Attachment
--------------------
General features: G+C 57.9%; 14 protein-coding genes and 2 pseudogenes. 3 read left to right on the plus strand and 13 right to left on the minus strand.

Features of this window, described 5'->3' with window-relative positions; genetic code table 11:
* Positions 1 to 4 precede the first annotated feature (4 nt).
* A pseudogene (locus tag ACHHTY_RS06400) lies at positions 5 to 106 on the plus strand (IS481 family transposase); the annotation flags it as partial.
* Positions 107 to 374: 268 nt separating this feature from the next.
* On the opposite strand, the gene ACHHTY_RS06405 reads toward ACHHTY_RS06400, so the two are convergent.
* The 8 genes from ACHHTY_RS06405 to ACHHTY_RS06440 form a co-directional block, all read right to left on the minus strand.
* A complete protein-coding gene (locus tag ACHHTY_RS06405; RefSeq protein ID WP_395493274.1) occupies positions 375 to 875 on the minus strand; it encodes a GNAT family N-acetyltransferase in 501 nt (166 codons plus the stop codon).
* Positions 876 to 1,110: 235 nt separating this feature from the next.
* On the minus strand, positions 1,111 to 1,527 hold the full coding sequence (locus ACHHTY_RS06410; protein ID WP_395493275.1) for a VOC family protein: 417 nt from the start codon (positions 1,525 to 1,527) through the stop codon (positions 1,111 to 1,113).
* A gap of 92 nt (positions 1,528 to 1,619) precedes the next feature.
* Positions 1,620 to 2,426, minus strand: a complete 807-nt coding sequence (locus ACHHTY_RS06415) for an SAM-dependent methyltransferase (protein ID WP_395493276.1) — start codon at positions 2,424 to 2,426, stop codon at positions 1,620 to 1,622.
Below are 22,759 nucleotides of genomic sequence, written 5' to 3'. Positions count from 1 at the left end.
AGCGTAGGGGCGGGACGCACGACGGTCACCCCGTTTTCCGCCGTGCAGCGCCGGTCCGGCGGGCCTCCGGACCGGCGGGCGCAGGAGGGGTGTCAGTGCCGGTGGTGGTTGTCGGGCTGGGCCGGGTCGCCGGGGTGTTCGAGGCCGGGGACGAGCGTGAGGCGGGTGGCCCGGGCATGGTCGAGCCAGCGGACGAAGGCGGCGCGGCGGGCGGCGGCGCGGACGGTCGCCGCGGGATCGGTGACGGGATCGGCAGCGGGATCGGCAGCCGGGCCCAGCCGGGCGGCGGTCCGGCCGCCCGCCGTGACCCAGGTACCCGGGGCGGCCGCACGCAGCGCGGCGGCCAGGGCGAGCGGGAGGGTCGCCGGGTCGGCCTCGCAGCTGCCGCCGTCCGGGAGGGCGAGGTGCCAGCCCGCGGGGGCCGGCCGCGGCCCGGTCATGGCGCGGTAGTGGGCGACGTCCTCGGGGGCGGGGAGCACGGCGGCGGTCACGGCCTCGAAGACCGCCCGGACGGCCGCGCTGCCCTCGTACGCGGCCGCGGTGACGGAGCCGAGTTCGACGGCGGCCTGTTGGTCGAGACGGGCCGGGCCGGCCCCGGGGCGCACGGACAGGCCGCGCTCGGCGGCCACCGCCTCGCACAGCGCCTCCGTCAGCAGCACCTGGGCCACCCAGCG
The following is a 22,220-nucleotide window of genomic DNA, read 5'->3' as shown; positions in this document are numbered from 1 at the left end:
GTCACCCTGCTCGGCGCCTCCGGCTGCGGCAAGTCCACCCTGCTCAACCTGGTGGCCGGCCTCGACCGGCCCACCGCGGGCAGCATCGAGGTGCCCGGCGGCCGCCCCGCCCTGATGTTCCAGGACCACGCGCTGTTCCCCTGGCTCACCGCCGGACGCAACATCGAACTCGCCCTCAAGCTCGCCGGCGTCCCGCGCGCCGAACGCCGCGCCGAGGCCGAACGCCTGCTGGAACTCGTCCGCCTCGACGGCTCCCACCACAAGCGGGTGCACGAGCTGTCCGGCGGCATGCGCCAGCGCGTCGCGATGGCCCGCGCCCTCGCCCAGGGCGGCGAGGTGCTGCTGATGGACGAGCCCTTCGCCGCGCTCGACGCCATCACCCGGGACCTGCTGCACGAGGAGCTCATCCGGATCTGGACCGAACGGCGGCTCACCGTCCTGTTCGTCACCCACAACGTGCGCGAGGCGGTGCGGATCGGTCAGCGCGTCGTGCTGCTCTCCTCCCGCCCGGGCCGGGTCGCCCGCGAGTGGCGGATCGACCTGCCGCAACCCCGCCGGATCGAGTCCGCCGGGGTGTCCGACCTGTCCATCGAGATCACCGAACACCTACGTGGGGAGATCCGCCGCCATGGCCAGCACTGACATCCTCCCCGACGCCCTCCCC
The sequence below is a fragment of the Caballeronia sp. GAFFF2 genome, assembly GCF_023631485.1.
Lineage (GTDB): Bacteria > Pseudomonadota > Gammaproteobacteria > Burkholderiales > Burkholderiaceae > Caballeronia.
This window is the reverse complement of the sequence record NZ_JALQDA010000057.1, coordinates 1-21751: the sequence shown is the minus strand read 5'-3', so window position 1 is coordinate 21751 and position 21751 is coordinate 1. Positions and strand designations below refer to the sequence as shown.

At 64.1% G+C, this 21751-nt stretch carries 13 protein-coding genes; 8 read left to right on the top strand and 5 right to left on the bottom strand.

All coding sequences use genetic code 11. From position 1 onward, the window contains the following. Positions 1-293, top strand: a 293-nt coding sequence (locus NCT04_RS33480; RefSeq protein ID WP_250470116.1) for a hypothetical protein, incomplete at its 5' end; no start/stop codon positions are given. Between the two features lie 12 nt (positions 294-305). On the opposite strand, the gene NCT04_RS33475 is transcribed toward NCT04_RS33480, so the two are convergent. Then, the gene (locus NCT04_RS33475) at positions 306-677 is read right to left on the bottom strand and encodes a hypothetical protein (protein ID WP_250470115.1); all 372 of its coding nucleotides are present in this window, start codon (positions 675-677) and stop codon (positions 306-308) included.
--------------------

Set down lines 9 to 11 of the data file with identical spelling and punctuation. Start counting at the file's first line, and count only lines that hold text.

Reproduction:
* Positions 876 to 1,110: 235 nt separating this feature from the next.
* On the minus strand, positions 1,111 to 1,527 hold the full coding sequence (locus ACHHTY_RS06410; protein ID WP_395493275.1) for a VOC family protein: 417 nt from the start codon (positions 1,525 to 1,527) through the stop codon (positions 1,111 to 1,113).
* A gap of 92 nt (positions 1,528 to 1,619) precedes the next feature.